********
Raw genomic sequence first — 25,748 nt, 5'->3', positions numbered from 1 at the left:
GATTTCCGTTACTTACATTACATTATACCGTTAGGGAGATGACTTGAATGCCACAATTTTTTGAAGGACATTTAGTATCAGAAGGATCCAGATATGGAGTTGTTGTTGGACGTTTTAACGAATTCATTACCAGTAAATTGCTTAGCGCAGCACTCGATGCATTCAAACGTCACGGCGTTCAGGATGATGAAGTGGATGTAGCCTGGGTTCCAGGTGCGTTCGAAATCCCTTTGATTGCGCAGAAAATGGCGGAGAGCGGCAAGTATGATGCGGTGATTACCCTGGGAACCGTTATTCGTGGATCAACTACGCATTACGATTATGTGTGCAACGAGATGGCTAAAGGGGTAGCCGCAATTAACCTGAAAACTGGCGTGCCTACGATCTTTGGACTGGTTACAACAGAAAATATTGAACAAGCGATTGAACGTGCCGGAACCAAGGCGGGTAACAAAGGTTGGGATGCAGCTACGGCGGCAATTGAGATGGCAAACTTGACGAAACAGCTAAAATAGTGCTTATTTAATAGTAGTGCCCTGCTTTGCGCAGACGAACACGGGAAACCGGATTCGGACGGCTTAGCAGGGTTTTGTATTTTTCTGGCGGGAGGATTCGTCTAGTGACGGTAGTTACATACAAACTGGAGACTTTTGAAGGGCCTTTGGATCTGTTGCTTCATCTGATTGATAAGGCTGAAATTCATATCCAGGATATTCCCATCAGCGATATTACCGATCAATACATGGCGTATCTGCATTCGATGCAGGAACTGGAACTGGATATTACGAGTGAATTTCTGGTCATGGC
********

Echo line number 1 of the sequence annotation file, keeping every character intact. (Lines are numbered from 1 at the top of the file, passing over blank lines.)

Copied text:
Raw genomic sequence first — 25,748 nt, 5'->3', positions numbered from 1 at the left: